Rachel Blau DuPlessis
In the 12 essays and introduction that constitute Blue Studios, DuPlessis continues that task, examining the work of experimental poets and the innovative forms. Rachel Blau DuPlessis.
This book creates a blue space for thinking about the terrain to traverse while watching a horizon for change. Blue Studios proposes cultural work that poetry. It may constitutes up to Good.
Blue Studios : Poetry and Its Cultural Work - kompmisdanira.gq
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Tuscaloosa: University of Alabama Press,. Subtlety, intricacy, and. In the School of DuPlessian Midrash every seam and suture is exposed as a subject of instigation cum investigation.
By this author
After nearly forty years of teaching, most of it at Temple University, DuPlessis retired in In the labyrinthine spirit of Drafts, the essays gathered here provide interweaving, overlapping points of entry into the poems. Vectors, swarming. There is no school of RBD as such, either poetical or scholarly, yet many of us have studied there all the same.
As Eric Keenaghan attests in his provocative and deeply personal engagement with DuPlessis as mentor and poet, her legacy has less to do with legacy as such as with modes of reading and transmitting. His essay is in part a memoir about coming of age as a scholar and what it means, specifically, to be a gay scholar, committed to recovering repressed or ignored traditions. Libbie Rifkin takes up the complications of the Oppen-DuPlessis nexus, exploring how gender, the New Left, Jewishness, poetics, and two wars — the Vietnam and the Iraq — inform their epistolary and poetic relationship.
Blue Studios: Poetry And Its Cultural Work: ZIP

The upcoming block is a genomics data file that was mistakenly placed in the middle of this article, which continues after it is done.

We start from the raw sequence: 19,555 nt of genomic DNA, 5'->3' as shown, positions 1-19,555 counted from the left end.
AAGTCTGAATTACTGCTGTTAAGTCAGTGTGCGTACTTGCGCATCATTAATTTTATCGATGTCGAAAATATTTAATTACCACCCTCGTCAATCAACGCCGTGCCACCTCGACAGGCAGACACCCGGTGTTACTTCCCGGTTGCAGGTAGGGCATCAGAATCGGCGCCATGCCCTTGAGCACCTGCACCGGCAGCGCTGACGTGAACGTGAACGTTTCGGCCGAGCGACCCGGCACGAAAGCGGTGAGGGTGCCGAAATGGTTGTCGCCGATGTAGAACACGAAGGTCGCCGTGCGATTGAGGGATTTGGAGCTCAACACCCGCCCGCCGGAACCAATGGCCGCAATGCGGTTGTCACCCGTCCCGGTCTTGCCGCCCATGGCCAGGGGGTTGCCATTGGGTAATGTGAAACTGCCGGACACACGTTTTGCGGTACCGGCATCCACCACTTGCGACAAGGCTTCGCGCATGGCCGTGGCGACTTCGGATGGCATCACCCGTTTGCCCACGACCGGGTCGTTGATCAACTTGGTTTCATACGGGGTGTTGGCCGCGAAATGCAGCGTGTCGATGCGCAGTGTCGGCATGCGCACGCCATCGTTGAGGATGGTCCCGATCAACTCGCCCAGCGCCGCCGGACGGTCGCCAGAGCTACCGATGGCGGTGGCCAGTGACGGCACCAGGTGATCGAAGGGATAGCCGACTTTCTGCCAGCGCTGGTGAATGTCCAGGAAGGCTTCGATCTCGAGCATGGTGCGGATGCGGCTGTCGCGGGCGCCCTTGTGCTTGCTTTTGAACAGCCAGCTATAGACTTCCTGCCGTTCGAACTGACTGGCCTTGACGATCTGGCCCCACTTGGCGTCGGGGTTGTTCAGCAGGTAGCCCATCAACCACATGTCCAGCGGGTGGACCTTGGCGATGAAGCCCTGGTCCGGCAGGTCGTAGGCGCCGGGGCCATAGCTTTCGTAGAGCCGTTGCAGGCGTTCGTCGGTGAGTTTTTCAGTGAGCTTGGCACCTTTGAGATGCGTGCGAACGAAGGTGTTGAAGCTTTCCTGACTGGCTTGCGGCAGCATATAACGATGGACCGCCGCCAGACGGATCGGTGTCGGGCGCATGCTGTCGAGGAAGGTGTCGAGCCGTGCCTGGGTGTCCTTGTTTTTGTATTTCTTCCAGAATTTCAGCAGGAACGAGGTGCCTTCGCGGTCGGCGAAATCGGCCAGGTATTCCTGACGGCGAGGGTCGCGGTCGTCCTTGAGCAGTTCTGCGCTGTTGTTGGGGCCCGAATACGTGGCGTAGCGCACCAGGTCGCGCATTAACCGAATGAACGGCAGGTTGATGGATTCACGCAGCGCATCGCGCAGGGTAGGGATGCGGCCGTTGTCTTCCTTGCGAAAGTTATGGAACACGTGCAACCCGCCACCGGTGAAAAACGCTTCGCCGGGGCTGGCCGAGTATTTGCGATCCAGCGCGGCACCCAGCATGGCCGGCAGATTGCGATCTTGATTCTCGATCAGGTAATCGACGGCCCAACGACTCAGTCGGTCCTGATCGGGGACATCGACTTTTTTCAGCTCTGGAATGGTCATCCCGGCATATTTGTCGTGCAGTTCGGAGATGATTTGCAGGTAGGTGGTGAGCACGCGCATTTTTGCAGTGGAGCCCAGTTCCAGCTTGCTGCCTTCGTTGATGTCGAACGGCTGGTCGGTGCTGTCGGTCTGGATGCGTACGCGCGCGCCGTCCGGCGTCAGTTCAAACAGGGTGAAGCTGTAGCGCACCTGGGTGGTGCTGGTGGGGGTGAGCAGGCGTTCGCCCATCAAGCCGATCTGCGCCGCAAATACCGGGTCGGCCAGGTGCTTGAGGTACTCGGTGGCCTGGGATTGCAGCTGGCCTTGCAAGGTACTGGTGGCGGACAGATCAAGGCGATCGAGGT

This piece is excerpted from a longer essay in Contemporary Literature 51, no. Paul Jaussen makes an eloquent intervention by reading Drafts as a life-poem whose production coincides with the emergence of the Internet and the whole raft of new media.
For Jaussen, Drafts embodies this dramatic shift in communication technologies, negotiating its own design in often precarious ways by inviting contingency to play a major authorial role. The materiality of the caesura in Drafts is at issue in C.
Martin sees caesura not as erasure but as a practice of disfigurement that makes room in the poem for refuse and debris. If redaction acts as a kind of prosody, then the latest volume of Drafts — The Collage Poems — signal an exit from language into another medium.
New from Jeanne Heuving in Our Modern and Contemporary Poetics Series
This procedure resists the culture of instantaneity by grounding the poem within the moment of the event, where the historical horizon is made visible. For Thomas Devaney , Drafts poses two significant problems for its readers: one practical, the other ethical. Practically, how does one begin to enter such a capacious poem?
The larger struggle has to do with how the ethical scope of the project locates itself between poetry and social critique, including the crucial opening of modernism to feminism.
In particular, she identifies a growing darkness to the work, the concomitant growing influence of the Objectivist poets, and a growing tension and richness between complex and simple uses of language in conjunction with each other. My own contribution positions Drafts within the secular Judaic mode of inquiry pioneered by Walter Benjamin.
It asks whether midrashic poetics, as practiced by DuPlessis, can be regarded as occupying the role of advocacy represented by the enigmatic angel of history, a figure who does more than merely bear witness to the storm of progress, but actively constructs new alignments of meaning out the scattered wreckage of the debris field.